From Hand to Mouth – Community Partnership Feeds HCPS Young Minds with Knowledge of Farming One Book at a Time

First grade class wearing bee hats

Teacher reading to studentsWhile most of us think little about how a bowl of fruit, a glass of milk, or a plate of scrambled eggs arrive on our morning breakfast plate, North Carolina’s Ag in the Classroom (AITC) wants to ensure that Henderson County’s youngest students do think about it.

Ag in the Classroom is a unique educational program affiliated with North Carolina Farm Bureau (NCFB). Founded in 1985, the program is dedicated to fostering an understanding of the importance of agriculture in North Carolina. The existence of the program is carried out at the local level by numerous volunteer hours of NCFB members from all 100 counties.

Since 2020, the Henderson County Farm Bureau Women’s Committee has been providing agriculturally related books to public elementary schools in Henderson County.

One classroom from each Henderson County public elementary school is selected each year and receives one of the books each month as well as a curriculum that correlates. For example, a recent book about Christmas tree farming included supplemental materials for makingLinda Pryor presents to Genee Dalton a wreath.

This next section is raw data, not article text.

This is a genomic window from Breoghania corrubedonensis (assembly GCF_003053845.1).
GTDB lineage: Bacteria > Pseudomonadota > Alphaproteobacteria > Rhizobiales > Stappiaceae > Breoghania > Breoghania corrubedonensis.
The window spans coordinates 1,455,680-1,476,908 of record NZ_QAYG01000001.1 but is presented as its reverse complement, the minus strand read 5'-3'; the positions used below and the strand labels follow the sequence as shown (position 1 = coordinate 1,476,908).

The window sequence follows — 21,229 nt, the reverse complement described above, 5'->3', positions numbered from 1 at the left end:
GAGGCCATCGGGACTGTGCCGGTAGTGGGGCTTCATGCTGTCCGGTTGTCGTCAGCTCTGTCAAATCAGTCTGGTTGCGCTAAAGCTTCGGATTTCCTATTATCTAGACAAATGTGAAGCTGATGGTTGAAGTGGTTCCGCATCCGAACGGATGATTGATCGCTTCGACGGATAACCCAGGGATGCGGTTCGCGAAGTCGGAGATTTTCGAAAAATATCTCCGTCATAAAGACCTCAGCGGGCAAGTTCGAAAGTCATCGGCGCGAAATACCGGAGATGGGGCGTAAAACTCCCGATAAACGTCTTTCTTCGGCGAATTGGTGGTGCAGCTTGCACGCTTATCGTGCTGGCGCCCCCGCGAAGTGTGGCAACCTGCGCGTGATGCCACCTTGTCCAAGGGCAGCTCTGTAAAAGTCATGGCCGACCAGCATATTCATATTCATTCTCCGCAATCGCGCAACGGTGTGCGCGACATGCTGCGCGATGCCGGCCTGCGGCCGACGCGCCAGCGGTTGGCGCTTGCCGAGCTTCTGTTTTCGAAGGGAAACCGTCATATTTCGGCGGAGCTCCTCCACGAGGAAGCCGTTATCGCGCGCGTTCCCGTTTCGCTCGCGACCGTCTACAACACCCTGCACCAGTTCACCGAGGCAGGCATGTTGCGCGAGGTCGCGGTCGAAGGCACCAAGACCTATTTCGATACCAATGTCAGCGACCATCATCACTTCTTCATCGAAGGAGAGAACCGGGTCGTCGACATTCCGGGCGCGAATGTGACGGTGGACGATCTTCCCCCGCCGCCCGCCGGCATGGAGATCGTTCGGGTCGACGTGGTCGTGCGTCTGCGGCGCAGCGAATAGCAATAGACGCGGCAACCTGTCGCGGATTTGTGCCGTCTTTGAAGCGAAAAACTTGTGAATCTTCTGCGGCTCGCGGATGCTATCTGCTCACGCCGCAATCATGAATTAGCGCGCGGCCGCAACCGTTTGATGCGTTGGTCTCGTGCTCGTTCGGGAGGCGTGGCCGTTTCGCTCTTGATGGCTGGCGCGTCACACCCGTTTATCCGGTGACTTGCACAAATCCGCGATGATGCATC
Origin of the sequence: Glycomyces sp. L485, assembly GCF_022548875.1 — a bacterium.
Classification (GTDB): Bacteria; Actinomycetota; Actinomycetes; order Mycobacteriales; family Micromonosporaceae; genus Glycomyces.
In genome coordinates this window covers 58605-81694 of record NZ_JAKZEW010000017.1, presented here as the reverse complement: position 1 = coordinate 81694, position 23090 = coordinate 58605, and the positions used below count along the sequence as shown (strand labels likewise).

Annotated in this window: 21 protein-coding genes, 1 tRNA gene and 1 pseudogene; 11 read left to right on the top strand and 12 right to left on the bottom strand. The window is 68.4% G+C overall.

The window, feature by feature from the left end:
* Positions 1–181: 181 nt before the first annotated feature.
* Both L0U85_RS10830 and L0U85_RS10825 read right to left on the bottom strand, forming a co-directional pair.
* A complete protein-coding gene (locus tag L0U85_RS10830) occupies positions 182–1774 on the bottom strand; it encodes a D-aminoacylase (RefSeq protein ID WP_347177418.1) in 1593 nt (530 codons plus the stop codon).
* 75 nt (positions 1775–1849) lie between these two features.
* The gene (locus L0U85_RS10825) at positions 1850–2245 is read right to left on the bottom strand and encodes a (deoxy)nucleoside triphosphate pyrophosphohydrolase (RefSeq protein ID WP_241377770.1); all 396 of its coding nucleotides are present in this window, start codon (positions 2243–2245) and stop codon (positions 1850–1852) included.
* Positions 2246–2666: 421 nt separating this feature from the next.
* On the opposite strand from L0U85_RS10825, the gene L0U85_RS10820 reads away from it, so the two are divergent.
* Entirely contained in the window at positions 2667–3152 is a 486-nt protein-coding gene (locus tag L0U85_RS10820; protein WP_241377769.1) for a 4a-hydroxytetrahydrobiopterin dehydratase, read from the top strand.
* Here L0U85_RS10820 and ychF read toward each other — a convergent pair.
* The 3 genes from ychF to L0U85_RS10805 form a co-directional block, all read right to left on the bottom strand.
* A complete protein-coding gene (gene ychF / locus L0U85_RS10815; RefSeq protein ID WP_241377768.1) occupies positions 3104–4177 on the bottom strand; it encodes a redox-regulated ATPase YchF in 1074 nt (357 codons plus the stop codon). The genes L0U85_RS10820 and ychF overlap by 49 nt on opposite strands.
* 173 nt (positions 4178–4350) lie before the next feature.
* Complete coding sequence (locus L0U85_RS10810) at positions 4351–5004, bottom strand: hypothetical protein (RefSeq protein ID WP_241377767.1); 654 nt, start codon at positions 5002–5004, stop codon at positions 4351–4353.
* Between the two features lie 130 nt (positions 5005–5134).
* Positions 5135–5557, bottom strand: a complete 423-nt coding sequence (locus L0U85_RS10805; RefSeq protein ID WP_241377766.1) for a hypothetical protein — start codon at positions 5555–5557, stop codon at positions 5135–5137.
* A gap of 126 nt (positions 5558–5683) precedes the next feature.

On Wednesday, committee chairperson Linda Pryor and NC Farm Bureau Ag in the Classroom Director, Heather Morton, presented the committee’s 500th book to the students of Genee Dalton’s first-grade class at Edneyville Elementary School.

Ms. Dalton herself comes from Fruit of the Spirit Orchard and Vineyard, a 3rd generation-working farm. Thus, she truly understands the importance of giving young minds an appreciation for where their food comes from and how.

Since agriculture continues to be North Carolina’s leading industry, Ms. Pryor said this program, coupled with the enthusiasm of teachers like Ms. Dalton, who partner with them to incorporate it into the curriculum, is vital.

“Most people are several generations removed from farming and agriculture,” she said. “If we can give kids an understanding and an opportunity to learn and get excited about agriculture and farming, it will go further when they get into middle and high school and gain an even deeper understanding of its role and purpose.”

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This page was last modified by Angie McClung on Jan 26, 2023 @ 3:06 pm